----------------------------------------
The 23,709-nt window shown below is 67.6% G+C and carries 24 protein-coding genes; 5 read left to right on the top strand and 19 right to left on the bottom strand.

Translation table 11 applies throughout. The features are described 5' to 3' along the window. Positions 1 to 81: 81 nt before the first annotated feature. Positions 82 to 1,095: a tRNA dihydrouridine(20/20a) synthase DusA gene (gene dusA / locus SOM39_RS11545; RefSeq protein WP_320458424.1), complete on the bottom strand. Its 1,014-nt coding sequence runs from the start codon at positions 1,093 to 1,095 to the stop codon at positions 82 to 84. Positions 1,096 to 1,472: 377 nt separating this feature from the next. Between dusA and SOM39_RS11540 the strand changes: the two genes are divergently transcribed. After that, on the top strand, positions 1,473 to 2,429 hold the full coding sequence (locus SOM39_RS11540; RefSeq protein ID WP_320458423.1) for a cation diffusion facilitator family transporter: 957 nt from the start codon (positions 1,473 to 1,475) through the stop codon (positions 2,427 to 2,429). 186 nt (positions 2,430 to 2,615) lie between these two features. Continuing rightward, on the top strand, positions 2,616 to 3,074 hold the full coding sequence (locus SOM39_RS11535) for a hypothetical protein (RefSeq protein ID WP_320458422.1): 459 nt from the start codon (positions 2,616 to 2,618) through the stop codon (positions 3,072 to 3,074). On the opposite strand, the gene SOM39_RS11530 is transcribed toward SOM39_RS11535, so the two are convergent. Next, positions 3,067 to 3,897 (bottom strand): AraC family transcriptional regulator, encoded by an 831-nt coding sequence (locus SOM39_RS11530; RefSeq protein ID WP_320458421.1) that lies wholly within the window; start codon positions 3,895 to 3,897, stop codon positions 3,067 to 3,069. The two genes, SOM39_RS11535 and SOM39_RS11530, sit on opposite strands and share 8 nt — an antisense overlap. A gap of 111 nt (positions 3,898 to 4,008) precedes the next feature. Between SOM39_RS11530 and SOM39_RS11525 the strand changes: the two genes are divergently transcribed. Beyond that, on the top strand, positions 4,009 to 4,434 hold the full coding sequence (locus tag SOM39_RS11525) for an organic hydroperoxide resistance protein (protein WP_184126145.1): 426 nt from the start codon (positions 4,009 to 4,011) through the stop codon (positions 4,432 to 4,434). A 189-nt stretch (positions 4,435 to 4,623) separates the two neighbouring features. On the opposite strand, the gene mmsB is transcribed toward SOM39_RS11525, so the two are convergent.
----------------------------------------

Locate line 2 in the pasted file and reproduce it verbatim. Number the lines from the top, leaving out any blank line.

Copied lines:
Translation table 11 applies throughout. The features are described 5' to 3' along the window. Positions 1 to 81: 81 nt before the first annotated feature. Positions 82 to 1,095: a tRNA dihydrouridine(20/20a) synthase DusA gene (gene dusA / locus SOM39_RS11545; RefSeq protein WP_320458424.1), complete on the bottom strand. Its 1,014-nt coding sequence runs from the start codon at positions 1,093 to 1,095 to the stop codon at positions 82 to 84. Positions 1,096 to 1,472: 377 nt separating this feature from the next. Between dusA and SOM39_RS11540 the strand changes: the two genes are divergently transcribed. After that, on the top strand, positions 1,473 to 2,429 hold the full coding sequence (locus SOM39_RS11540; RefSeq protein ID WP_320458423.1) for a cation diffusion facilitator family transporter: 957 nt from the start codon (positions 1,473 to 1,475) through the stop codon (positions 2,427 to 2,429). 186 nt (positions 2,430 to 2,615) lie between these two features. Continuing rightward, on the top strand, positions 2,616 to 3,074 hold the full coding sequence (locus SOM39_RS11535) for a hypothetical protein (RefSeq protein ID WP_320458422.1): 459 nt from the start codon (positions 2,616 to 2,618) through the stop codon (positions 3,072 to 3,074). On the opposite strand, the gene SOM39_RS11530 is transcribed toward SOM39_RS11535, so the two are convergent. Next, positions 3,067 to 3,897 (bottom strand): AraC family transcriptional regulator, encoded by an 831-nt coding sequence (locus SOM39_RS11530; RefSeq protein ID WP_320458421.1) that lies wholly within the window; start codon positions 3,895 to 3,897, stop codon positions 3,067 to 3,069. The two genes, SOM39_RS11535 and SOM39_RS11530, sit on opposite strands and share 8 nt — an antisense overlap. A gap of 111 nt (positions 3,898 to 4,008) precedes the next feature. Between SOM39_RS11530 and SOM39_RS11525 the strand changes: the two genes are divergently transcribed. Beyond that, on the top strand, positions 4,009 to 4,434 hold the full coding sequence (locus tag SOM39_RS11525) for an organic hydroperoxide resistance protein (protein WP_184126145.1): 426 nt from the start codon (positions 4,009 to 4,011) through the stop codon (positions 4,432 to 4,434). A 189-nt stretch (positions 4,435 to 4,623) separates the two neighbouring features. On the opposite strand, the gene mmsB is transcribed toward SOM39_RS11525, so the two are convergent.